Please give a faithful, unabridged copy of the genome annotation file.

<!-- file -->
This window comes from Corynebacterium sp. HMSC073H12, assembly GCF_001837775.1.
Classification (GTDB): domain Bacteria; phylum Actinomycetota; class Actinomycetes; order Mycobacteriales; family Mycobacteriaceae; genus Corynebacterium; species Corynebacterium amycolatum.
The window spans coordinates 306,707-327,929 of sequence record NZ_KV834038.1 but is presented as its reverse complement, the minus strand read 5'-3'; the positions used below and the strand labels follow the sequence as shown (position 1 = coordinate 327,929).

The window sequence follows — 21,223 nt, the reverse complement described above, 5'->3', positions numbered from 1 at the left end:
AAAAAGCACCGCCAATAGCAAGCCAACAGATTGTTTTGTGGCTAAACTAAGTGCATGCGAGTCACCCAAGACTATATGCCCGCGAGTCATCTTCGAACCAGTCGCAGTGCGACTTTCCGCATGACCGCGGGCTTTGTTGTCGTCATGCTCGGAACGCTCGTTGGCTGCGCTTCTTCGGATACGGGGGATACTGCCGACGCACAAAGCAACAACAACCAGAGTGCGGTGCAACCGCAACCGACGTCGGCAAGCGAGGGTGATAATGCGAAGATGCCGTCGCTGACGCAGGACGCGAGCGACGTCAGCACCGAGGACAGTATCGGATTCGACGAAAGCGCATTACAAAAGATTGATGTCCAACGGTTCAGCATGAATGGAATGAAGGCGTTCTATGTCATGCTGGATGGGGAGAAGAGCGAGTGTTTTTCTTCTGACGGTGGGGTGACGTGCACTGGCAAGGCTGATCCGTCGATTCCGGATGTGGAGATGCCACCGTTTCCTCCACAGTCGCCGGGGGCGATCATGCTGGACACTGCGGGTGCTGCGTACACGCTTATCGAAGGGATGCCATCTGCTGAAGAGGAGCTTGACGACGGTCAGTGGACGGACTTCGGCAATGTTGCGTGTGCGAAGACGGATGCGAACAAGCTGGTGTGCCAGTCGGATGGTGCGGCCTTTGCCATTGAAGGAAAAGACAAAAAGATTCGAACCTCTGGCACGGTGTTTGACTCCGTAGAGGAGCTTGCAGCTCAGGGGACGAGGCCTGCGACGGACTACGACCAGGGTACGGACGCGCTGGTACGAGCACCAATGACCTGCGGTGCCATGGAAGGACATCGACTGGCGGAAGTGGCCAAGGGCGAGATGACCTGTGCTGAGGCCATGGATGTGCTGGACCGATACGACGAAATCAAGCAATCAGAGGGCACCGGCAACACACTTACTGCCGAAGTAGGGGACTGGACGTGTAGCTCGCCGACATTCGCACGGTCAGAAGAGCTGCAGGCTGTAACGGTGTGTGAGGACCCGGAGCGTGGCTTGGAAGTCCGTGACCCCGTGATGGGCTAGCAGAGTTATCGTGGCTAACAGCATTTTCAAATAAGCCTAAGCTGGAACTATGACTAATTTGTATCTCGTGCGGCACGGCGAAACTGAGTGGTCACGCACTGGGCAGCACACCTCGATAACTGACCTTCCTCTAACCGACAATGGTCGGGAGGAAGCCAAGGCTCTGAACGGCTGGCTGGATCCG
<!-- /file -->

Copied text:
This window comes from Corynebacterium sp. HMSC073H12, assembly GCF_001837775.1.
Classification (GTDB): domain Bacteria; phylum Actinomycetota; class Actinomycetes; order Mycobacteriales; family Mycobacteriaceae; genus Corynebacterium; species Corynebacterium amycolatum.
The window spans coordinates 306,707-327,929 of sequence record NZ_KV834038.1 but is presented as its reverse complement, the minus strand read 5'-3'; the positions used below and the strand labels follow the sequence as shown (position 1 = coordinate 327,929).

The window sequence follows — 21,223 nt, the reverse complement described above, 5'->3', positions numbered from 1 at the left end:
AAAAAGCACCGCCAATAGCAAGCCAACAGATTGTTTTGTGGCTAAACTAAGTGCATGCGAGTCACCCAAGACTATATGCCCGCGAGTCATCTTCGAACCAGTCGCAGTGCGACTTTCCGCATGACCGCGGGCTTTGTTGTCGTCATGCTCGGAACGCTCGTTGGCTGCGCTTCTTCGGATACGGGGGATACTGCCGACGCACAAAGCAACAACAACCAGAGTGCGGTGCAACCGCAACCGACGTCGGCAAGCGAGGGTGATAATGCGAAGATGCCGTCGCTGACGCAGGACGCGAGCGACGTCAGCACCGAGGACAGTATCGGATTCGACGAAAGCGCATTACAAAAGATTGATGTCCAACGGTTCAGCATGAATGGAATGAAGGCGTTCTATGTCATGCTGGATGGGGAGAAGAGCGAGTGTTTTTCTTCTGACGGTGGGGTGACGTGCACTGGCAAGGCTGATCCGTCGATTCCGGATGTGGAGATGCCACCGTTTCCTCCACAGTCGCCGGGGGCGATCATGCTGGACACTGCGGGTGCTGCGTACACGCTTATCGAAGGGATGCCATCTGCTGAAGAGGAGCTTGACGACGGTCAGTGGACGGACTTCGGCAATGTTGCGTGTGCGAAGACGGATGCGAACAAGCTGGTGTGCCAGTCGGATGGTGCGGCCTTTGCCATTGAAGGAAAAGACAAAAAGATTCGAACCTCTGGCACGGTGTTTGACTCCGTAGAGGAGCTTGCAGCTCAGGGGACGAGGCCTGCGACGGACTACGACCAGGGTACGGACGCGCTGGTACGAGCACCAATGACCTGCGGTGCCATGGAAGGACATCGACTGGCGGAAGTGGCCAAGGGCGAGATGACCTGTGCTGAGGCCATGGATGTGCTGGACCGATACGACGAAATCAAGCAATCAGAGGGCACCGGCAACACACTTACTGCCGAAGTAGGGGACTGGACGTGTAGCTCGCCGACATTCGCACGGTCAGAAGAGCTGCAGGCTGTAACGGTGTGTGAGGACCCGGAGCGTGGCTTGGAAGTCCGTGACCCCGTGATGGGCTAGCAGAGTTATCGTGGCTAACAGCATTTTCAAATAAGCCTAAGCTGGAACTATGACTAATTTGTATCTCGTGCGGCACGGCGAAACTGAGTGGTCACGCACTGGGCAGCACACCTCGATAACTGACCTTCCTCTAACCGACAATGGTCGGGAGGAAGCCAAGGCTCTGAACGGCTGGCTGGATCCG